Lesson #15: Watch the curb. #lifetherps
I got my driver's license on August 2nd. Of this year. A mere two weeks ago, and about 15 years later than you'd expect, I passed my driving test.
This was not an easy feat for me. I wish this wasn't true, but it is true and for too long I've held a lot of shame and anxiety about not having this thing that everyone around me seems to have.
I've attempted the process of getting my driver's license twice in my twenties. Each time, my limiting beliefs and my issues about driving blocked me from pushing forward. And then, age 31, it became time once again to realize this goal.
Over the years, driving became much more than just driving. It became a monster, popping its head out when I was at my lowest, representative of all my failures - failures in my relationships, in my career. Things with my partner would have worked out, if only I had my driver's license. I'd feel like my life was more together if only I was driving. My mom's health issues could have been prevented (somehow, don't ask me how this works) if only I was the one driving her to the doctor's office.
This time around, I was committed. I studied for the written test. I passed the written test. I found a driving instructor whose focus was on helping women become confident drivers. I practiced driving with her. And then I scheduled the driving test and went to my parents' house and got in their car and drove to the DMV and took the test.
And then I failed it. And then a few weeks later - I failed it again.
My driving instructor, Rita, was fantastic - she's British and quippy and cares about politics and ceramics and we talked about dating and having children, and awkward Thanksgivings, and Trump. She said things that always sounded much more metaphorical than they were intended to be. One time she asked me why I was craning my neck forward while we drove down the road.
"I'm trying to see what's ahead of me, over these hills."
"By craning your neck? You can't see further than you can see. You don't need to see the entire road before you, just the next bit. That's also how you'll learn to drive in the dark."
Are you kidding me, Rita? Do you write horoscopes in your spare time?
Rita taught me to breathe in the car ("I haven't heard you exhale in over 4 minutes"). She taught me to trust myself and to look at the facts. "There's no car coming! You can go!" She'd say, laughing as my knuckles got whiter as I gripped the steering wheel for dear life.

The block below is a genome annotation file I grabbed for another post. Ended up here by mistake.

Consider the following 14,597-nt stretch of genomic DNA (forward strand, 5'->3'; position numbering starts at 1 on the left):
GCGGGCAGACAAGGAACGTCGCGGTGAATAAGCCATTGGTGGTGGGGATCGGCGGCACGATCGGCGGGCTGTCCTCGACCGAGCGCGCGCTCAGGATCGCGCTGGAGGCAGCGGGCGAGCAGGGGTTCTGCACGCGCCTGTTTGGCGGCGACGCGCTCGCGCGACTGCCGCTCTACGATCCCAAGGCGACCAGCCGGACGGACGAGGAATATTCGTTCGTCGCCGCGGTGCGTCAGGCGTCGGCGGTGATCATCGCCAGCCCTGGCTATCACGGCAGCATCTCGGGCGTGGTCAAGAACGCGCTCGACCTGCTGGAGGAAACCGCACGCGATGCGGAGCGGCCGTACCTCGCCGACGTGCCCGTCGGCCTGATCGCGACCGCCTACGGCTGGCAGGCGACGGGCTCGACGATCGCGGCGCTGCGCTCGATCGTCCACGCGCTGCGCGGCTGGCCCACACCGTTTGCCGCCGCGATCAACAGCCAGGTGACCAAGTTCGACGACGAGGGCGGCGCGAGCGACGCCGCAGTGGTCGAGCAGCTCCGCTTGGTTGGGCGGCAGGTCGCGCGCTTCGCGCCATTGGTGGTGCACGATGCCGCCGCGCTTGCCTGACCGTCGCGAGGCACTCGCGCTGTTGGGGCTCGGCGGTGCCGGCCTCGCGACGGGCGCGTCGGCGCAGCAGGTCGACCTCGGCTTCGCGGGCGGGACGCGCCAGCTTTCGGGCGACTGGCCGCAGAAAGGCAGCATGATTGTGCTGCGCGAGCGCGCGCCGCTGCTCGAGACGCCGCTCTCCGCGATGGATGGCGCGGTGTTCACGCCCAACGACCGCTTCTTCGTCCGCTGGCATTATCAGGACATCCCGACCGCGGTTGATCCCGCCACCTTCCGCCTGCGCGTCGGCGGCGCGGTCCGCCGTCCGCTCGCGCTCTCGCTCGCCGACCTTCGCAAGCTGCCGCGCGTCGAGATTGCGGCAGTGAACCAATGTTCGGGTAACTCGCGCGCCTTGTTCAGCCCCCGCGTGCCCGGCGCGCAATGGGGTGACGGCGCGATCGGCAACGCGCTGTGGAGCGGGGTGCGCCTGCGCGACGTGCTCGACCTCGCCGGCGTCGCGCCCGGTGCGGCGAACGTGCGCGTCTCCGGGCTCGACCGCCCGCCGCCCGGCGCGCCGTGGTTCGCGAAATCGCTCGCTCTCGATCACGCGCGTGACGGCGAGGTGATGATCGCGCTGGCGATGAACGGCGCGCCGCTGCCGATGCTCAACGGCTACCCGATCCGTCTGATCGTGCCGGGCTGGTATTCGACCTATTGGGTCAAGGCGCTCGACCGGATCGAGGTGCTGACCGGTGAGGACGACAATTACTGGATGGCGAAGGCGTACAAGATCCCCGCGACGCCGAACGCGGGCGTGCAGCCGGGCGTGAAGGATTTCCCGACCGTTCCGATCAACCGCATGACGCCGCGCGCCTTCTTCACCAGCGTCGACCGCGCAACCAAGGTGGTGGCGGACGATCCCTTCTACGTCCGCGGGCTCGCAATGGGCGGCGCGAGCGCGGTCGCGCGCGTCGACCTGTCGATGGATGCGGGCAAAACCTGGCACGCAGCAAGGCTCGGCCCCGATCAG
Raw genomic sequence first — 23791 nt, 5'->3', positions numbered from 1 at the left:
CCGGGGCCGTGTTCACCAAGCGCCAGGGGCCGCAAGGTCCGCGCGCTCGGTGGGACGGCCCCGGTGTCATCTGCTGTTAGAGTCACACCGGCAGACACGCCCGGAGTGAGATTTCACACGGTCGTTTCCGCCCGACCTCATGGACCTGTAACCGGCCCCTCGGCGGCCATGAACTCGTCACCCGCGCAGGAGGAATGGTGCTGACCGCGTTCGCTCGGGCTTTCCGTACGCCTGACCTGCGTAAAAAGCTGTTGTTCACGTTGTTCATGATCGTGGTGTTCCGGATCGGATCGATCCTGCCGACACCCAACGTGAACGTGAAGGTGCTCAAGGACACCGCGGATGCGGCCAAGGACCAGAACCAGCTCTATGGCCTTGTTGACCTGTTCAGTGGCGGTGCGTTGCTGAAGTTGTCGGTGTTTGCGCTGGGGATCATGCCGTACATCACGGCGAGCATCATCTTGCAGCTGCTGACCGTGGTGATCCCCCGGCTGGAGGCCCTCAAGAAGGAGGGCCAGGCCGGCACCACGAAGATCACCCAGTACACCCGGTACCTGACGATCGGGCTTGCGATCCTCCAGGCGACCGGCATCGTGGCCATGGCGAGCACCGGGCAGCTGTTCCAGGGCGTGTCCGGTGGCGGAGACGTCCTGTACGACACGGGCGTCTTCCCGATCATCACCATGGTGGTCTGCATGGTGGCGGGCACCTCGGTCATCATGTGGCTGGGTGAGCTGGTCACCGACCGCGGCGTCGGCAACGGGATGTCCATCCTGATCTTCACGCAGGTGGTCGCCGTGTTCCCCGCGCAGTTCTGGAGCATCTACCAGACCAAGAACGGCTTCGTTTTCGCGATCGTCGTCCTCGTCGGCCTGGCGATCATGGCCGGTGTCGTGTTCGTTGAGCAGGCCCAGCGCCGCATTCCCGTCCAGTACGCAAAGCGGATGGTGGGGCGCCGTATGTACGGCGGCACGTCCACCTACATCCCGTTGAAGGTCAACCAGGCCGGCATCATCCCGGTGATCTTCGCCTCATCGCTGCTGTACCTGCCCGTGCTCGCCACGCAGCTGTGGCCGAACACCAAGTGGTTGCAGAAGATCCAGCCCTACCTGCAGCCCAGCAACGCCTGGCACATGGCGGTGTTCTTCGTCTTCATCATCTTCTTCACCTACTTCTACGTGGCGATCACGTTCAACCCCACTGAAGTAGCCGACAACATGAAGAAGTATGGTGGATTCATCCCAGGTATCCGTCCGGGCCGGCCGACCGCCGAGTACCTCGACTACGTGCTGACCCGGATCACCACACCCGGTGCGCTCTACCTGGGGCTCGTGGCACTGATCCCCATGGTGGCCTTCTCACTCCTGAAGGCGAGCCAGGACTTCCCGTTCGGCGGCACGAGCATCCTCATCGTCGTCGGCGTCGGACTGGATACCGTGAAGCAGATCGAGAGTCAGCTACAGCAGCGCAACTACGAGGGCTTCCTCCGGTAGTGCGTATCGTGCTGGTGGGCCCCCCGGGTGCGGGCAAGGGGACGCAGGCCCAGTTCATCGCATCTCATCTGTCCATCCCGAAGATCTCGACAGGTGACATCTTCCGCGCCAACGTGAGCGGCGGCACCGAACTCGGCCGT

"BUT WHAT IF ONE COMES?"
"But...one isn't coming right now. So go."
When I failed my first test, I - ever the seeker of validation from those I look up to - called her, my voice filled with shame. "I failed! I failed the test! I was doing FINE with you and then as soon as I was on my own, I failed."
We scheduled another appointment. I want to tell you it was to practice driving some more before rescheduling a second test, but it was mostly to see her, to hear her tell me it's ok. To tell me I could do it.
As we went along the road, talking and chatting as I'd become accustomed to doing with her, she asked -
"So what happened? You're a perfectly fine driver, Nina. Trust me, I have clients who are terrible drivers and I fear they will get their licenses and be on the road with us. But you ARE a good driver."
"I got nervous. The instructor said 'pull up to the curb here.'"
"And I drove onto it."
She laughs. "Oh no. Automatic failure."
Automatic failure. The words had been ringing in my head for two weeks. And now this woman was laughing about it. I felt like driving off a bridge.
And then I looked at her face and heard her calm and rational voice say, "oh you'll be fine next time Nina. Just watch the curb. It's there to keep you from driving off the road, remember?" And then I started laughing. I thought of Brene Brown's reminder that when we share our stories, we diminish our feelings of shame around those stories. I had left that first driving test feeling like a shell of a human being, absolutely worthless. But here we were, laughing at the idea of me immediately failing this test for something I had never done in all my lessons with Rita.
The second time I failed my driving test is a story - and lesson - for another day. This lesson is about what I learned from Rita. Rita taught me to feel like a comfortable driver. She reminded me that driving doesn't end once you get your license. It starts. She said it's ok to relax and that just because someone is honking doesn't mean it's at you and it doesn't mean they are right. She reminded me it's safer to go at the speed limit, that crawl under it. "Going slow doesn't mean you're safer." Oof.
Driving still makes me queasy, and my secret hope that all my problems would disappear once I had that plastic ID in my hand was still shattered - but I did it. I persevered, I faced my fears, I watched the curb and I stopped craning my neck to see things I couldn't see. I trusted myself in the driver's seat and I followed the road in front of me. Thanks Rita.